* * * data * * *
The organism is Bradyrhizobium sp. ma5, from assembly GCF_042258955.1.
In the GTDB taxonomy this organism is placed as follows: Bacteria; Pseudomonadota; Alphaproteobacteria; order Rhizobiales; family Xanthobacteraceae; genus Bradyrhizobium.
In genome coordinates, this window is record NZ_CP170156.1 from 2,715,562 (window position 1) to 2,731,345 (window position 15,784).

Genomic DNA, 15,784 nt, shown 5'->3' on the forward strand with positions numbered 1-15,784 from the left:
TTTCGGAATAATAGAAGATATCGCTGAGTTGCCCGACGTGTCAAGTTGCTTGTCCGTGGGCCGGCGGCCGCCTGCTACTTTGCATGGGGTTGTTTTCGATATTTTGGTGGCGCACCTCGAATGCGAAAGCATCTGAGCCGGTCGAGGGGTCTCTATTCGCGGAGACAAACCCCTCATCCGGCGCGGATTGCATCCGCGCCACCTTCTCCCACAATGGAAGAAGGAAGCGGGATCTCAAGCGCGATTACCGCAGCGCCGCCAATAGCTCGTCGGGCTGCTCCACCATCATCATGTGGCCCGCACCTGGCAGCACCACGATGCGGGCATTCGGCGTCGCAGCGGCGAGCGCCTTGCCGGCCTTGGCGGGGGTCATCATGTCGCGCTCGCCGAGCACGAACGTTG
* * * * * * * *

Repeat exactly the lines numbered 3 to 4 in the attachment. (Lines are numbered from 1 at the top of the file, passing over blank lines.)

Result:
In genome coordinates, this window is record NZ_CP170156.1 from 2,715,562 (window position 1) to 2,731,345 (window position 15,784).

Genomic DNA, 15,784 nt, shown 5'->3' on the forward strand with positions numbered 1-15,784 from the left: